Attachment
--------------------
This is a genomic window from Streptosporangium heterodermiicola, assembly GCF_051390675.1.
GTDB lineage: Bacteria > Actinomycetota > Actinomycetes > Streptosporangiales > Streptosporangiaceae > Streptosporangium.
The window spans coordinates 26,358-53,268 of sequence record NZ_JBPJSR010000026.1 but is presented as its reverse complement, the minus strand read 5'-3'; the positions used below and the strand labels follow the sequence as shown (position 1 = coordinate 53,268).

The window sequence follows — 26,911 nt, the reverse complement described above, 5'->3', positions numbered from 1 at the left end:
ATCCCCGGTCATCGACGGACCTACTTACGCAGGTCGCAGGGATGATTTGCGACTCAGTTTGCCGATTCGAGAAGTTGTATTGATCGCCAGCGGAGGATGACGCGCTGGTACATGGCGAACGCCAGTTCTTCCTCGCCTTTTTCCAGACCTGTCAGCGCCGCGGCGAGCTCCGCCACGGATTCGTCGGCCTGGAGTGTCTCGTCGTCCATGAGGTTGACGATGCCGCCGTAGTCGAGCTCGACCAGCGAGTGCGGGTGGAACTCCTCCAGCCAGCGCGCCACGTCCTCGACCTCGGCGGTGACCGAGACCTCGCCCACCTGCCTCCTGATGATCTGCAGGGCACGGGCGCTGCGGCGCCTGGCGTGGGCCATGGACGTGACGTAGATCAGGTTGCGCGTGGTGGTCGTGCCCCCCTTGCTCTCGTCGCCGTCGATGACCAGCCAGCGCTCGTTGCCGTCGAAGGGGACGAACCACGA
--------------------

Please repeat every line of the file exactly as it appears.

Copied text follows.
This is a genomic window from Streptosporangium heterodermiicola, assembly GCF_051390675.1.
GTDB lineage: Bacteria > Actinomycetota > Actinomycetes > Streptosporangiales > Streptosporangiaceae > Streptosporangium.
The window spans coordinates 26,358-53,268 of sequence record NZ_JBPJSR010000026.1 but is presented as its reverse complement, the minus strand read 5'-3'; the positions used below and the strand labels follow the sequence as shown (position 1 = coordinate 53,268).

The window sequence follows — 26,911 nt, the reverse complement described above, 5'->3', positions numbered from 1 at the left end:
ATCCCCGGTCATCGACGGACCTACTTACGCAGGTCGCAGGGATGATTTGCGACTCAGTTTGCCGATTCGAGAAGTTGTATTGATCGCCAGCGGAGGATGACGCGCTGGTACATGGCGAACGCCAGTTCTTCCTCGCCTTTTTCCAGACCTGTCAGCGCCGCGGCGAGCTCCGCCACGGATTCGTCGGCCTGGAGTGTCTCGTCGTCCATGAGGTTGACGATGCCGCCGTAGTCGAGCTCGACCAGCGAGTGCGGGTGGAACTCCTCCAGCCAGCGCGCCACGTCCTCGACCTCGGCGGTGACCGAGACCTCGCCCACCTGCCTCCTGATGATCTGCAGGGCACGGGCGCTGCGGCGCCTGGCGTGGGCCATGGACGTGACGTAGATCAGGTTGCGCGTGGTGGTCGTGCCCCCCTTGCTCTCGTCGCCGTCGATGACCAGCCAGCGCTCGTTGCCGTCGAAGGGGACGAACCACGA